Businesses choosing to grow various agricultural commodities (corn, soybeans, cotton, etc.) benefit from excessively generous federally subsidized crop insurance and duplicative so-called “shallow loss” income entitlement programs. But no crop benefits from Washington-based favoritism more than peanuts.
- Fact #1: Government guaranteed prices for peanuts exceed market reality. The 2014 farm bill guaranteed price for peanuts is $535 per ton (26.75 cents per pound). Market prices fell short of this level seven of the last nine years. In addition the Congressional Budget Office projects prices will not exceed $535 per ton any year through 2027.
- Fact #2: Excessive subsidies distort planting decisions. USDA reports more than 1.8 million acres planted to peanuts, a 30 percent increase from 2014. This in spite of stagnant prices. In addition, 60 percent of peanut acreage is planted on “generic base.” This is land formerly receiving cotton subsidies that can be planted to any other commodity in order to receive income subsidies. Growers have shifted to peanuts in order to capture guaranteed government payments.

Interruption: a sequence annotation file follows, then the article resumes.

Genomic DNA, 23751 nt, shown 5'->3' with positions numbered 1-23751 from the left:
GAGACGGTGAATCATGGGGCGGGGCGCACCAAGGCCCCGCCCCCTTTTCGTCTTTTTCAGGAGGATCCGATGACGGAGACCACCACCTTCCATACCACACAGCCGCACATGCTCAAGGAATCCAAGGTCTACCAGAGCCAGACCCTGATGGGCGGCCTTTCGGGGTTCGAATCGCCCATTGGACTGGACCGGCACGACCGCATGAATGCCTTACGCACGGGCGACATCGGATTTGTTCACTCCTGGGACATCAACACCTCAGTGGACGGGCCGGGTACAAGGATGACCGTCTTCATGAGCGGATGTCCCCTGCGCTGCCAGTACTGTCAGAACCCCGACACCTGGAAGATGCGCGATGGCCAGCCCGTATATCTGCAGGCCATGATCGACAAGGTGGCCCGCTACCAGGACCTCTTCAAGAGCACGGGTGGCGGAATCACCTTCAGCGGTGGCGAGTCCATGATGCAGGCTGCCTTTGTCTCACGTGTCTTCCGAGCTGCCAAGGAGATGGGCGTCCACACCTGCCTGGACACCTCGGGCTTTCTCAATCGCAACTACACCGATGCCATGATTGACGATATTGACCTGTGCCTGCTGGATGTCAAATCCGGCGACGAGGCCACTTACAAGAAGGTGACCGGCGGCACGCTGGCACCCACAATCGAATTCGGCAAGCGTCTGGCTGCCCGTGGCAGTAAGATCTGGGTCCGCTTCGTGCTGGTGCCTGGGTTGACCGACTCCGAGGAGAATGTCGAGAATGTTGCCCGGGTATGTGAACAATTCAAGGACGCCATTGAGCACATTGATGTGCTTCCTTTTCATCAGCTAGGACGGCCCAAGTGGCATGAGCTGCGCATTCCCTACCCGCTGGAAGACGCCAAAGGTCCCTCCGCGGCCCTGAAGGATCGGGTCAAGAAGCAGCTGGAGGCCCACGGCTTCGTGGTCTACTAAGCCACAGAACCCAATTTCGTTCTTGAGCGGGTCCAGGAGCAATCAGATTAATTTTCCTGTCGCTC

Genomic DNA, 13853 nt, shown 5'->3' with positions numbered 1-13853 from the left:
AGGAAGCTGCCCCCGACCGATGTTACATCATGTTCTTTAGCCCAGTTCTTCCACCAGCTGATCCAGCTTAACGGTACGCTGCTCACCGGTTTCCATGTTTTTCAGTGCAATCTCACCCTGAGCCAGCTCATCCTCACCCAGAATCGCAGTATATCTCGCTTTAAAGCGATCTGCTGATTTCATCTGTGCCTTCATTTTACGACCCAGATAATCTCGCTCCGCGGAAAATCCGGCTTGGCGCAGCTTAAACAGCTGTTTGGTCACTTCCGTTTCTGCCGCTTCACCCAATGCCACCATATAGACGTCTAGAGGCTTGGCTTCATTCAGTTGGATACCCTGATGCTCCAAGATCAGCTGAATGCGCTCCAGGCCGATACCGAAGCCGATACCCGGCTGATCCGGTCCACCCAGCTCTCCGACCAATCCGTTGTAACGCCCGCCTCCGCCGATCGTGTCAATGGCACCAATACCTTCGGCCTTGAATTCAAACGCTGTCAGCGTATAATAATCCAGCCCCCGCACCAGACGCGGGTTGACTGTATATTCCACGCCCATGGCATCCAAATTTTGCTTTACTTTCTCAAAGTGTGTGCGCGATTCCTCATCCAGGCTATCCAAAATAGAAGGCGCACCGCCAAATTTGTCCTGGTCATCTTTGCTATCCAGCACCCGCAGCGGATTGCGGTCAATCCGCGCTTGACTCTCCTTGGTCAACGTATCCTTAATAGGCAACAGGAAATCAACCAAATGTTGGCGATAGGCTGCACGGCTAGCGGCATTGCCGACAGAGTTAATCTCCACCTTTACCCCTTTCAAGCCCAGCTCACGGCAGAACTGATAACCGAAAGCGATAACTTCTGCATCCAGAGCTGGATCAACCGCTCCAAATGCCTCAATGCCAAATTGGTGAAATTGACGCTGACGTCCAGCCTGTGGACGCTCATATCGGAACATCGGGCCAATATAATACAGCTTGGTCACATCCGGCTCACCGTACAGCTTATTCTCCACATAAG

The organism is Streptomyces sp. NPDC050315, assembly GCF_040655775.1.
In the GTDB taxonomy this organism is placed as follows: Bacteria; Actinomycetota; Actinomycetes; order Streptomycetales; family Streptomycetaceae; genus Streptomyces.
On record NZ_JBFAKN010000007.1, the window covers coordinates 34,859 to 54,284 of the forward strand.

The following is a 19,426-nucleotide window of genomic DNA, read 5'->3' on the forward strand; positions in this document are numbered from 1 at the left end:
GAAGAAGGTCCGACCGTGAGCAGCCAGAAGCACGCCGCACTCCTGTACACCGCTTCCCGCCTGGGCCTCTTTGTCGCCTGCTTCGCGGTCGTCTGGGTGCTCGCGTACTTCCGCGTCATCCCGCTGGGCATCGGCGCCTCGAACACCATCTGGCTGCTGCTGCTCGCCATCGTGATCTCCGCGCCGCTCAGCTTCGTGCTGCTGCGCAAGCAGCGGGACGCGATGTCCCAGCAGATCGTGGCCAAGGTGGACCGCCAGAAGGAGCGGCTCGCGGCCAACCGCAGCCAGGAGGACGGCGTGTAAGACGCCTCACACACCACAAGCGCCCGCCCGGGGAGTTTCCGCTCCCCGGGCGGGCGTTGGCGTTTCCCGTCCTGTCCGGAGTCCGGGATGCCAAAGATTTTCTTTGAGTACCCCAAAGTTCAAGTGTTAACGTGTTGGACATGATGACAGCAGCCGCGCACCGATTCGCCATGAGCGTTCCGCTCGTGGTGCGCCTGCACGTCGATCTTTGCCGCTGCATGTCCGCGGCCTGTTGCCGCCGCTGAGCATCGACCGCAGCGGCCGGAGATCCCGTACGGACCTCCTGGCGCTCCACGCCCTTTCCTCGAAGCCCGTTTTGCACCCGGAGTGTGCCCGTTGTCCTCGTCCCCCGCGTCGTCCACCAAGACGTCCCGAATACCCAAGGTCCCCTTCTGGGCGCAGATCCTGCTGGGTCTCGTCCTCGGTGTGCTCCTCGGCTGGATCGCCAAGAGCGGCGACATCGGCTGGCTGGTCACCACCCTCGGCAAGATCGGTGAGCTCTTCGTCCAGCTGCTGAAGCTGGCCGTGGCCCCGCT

- Fact #3: Peanut producers are eligible for twice the amount of federal subsidies as growers of all other commodity crops. The 2014 farm bill limits individual producers to $125,000 in commodity program payments for all “covered” commodities (corn, cotton, rice, etc.) on a farm. Peanuts, however, have a separate payment limit, meaning a producer can get up to $125,000 in peanut subsidies even if they’ve received $125,000 for all other crops grown on a farm.
- Fact #4: By numerous measures, peanuts are the most subsidized agricultural commodity. From 2014-2016 peanuts received an annual federal subsidy of $341.19 per acre, 46% of the per-acre crop value. This is nearly double the percentage of the closest crop (rice at 27 percent) and more than four times the subsidy rate across all commodities (11 percent). Consequently, federal payments to peanut producers totaled $331 million in FY2016 and are expected to total $5.4 billion over the next 10 years.
Government subsidies for the peanut industry are excessive. In fact, peanuts are the nation’s most subsidized crop based on the percentage of a farmer’s revenue. The current irrational favoritism shown to peanut producers lacks justification, does not generate a good return on investment of taxpayer dollars, and must be eliminated in the next farm bill.